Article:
Healthdirect Free Australian health advice you can count on.

Medical problem? Call 1800 022 222. If you need urgent medical help, call triple zero immediately

healthdirect Australia is a free service where you can talk to a nurse or doctor who can help you know what to do.

beginning of content

Aortic aneurysm

4-minute read

An aneurysm is a bulge or weakness in a blood vessel. When this happens in the aorta (one of main blood vessels in the body), it’s called an aortic aneurysm. Small aortic aneurysms don’t need to be treated, but larger ones will need surgery in case they burst.

Types of aortic aneurysm

The aorta is a blood vessel about the thickness of a garden hose that carries blood from the heart through the centre of the chest and into the abdomen.

Aortic aneurysms can happen anywhere along the length of the aorta, but they are most common in the lower part. This is called an abdominal aortic aneurysm. When they happen in the upper part of the aorta, in the chest, it is called a thoracic aortic aneurysm.

The bulge in the aorta happens when part of the blood vessel grows weak and expands under pressure. Aneurysms usually start small and then grow bigger as the pressure increases. They usually grow very slowly.

Sometimes aneurysms burst and cause bleeding inside your body. Because the aorta is such a large blood vessel, this can be very dangerous and is often fatal.

illustration comparing a normal aorta with a ruptured aorta
Aortic aneurisms greater than 5.5cm often require surgery to reduce the risk of rupture

Aortic aneurysm symptoms

Aortic aneurysms usually don't have any symptoms until they burst. Signs of a possible aortic aneurysm in your chest include:

  • pain in your chest or back
  • difficulty swallowing
  • difficulty breathing
  • coughing or being hoarse

If the aneurysm is in your abdomen, signs can include:

  • pain in your back
  • a deep pain on the side of your abdomen
  • a throbbing feeling near your belly button

Aortic aneurysm diagnosis

There is no screening in Australia for aortic aneurysms. Often they are found when people see their doctor for something else, such as prostate problems or gallstones.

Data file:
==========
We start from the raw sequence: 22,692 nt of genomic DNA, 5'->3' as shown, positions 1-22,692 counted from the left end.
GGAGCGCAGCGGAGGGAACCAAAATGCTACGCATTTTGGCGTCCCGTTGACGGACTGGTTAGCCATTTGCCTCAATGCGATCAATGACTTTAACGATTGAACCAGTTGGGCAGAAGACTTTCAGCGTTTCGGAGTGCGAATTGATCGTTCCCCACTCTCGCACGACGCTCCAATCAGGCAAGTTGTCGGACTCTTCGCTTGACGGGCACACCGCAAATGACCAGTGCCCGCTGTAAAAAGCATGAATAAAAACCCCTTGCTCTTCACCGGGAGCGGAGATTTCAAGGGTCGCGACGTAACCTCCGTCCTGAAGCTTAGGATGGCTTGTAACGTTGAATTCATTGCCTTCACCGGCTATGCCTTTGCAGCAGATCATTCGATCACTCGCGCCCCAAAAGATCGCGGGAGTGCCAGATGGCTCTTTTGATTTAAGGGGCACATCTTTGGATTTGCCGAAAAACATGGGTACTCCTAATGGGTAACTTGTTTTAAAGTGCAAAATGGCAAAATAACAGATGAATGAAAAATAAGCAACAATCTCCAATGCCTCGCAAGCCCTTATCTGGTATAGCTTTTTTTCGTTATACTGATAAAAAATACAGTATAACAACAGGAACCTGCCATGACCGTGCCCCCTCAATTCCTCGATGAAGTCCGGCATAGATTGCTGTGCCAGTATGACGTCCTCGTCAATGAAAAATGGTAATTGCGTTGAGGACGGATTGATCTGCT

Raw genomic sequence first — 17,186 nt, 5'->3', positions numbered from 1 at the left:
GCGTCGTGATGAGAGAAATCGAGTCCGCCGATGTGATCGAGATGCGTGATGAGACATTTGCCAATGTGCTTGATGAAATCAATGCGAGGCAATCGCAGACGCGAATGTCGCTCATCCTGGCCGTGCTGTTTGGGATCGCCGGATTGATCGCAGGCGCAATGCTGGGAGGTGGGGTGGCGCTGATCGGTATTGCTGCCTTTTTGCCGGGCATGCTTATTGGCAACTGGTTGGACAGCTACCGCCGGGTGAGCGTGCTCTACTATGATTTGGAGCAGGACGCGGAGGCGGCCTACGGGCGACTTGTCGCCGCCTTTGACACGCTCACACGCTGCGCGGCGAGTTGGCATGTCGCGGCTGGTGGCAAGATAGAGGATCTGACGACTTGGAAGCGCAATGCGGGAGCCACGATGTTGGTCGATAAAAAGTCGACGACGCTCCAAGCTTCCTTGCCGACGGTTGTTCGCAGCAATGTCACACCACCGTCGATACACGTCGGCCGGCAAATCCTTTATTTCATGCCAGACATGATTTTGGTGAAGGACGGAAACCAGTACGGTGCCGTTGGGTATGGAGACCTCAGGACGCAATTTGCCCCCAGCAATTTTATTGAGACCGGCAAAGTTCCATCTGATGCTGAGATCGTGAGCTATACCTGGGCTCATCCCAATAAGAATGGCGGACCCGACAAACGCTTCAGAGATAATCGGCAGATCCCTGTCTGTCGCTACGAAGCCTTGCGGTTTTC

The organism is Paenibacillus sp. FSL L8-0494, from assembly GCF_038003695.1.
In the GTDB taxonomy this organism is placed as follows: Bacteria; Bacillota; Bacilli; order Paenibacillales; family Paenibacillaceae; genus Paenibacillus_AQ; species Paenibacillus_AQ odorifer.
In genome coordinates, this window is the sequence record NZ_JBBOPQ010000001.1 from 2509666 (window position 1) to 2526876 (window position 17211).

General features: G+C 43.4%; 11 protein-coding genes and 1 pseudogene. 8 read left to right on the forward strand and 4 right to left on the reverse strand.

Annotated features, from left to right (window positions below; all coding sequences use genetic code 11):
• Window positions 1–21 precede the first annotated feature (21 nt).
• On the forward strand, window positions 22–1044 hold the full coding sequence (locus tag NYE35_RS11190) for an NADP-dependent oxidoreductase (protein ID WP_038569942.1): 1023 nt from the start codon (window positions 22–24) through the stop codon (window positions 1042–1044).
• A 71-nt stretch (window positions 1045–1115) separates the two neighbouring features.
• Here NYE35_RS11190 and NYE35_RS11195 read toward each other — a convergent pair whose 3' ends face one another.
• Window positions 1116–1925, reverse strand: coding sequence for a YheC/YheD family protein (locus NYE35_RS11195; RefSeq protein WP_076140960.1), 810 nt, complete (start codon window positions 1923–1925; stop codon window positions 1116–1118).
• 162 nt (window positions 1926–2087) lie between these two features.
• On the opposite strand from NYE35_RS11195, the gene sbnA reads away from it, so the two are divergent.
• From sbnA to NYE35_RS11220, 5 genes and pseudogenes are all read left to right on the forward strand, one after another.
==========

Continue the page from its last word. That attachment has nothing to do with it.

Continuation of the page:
Your doctor might suggest you have an ultrasound scan if you are at high risk of an aortic aneurysm, for example if you are a man aged over 60, a smoker, have high blood pressure, have hardening of the arteries, or if you have a brother or father who had had an aortic aneurysm.

Most people with an aortic aneurysm will have a CT scan or MRI scan so the doctor can look at it in more detail.

Aortic aneurysm treatment

Small aneurysms less than 5.5 cm across do not need treatment. You will need to see your doctor and have ultrasound scans regularly to keep an eye on the aneurysm.

Aneurysms larger than 5.5 cm across will probably need surgery because they are more likely to burst. You might also need surgery if the aneurysm is smaller but growing quickly or causing other problems.

Until recently, the only treatment for an aortic aneurysm was open surgery, a major operation that replaces the faulty part of the aorta with an artificial blood vessel. Patients usually stay in hospital for 7 to 10 days and will spend some time in intensive care.

Some people may be able to have a stent inserted into the aneurysm through small cuts in the groin to strengthen the wall of the aorta. This is called endovascular surgery. It is not suitable for all types of aortic aneurysm. Another possibility is to repair the aortic aneurysm via keyhole surgery.

You may also be given medicines to lower the risk of the aneurysm bursting.

Aortic aneurysm prevention

It is not possible to prevent an aortic aneurysm, but it is possible to stop it from growing. If you have an aortic aneurysm, you should stop smoking and follow your doctor’s advice for keeping your blood pressure down and treating hardening of the arteries.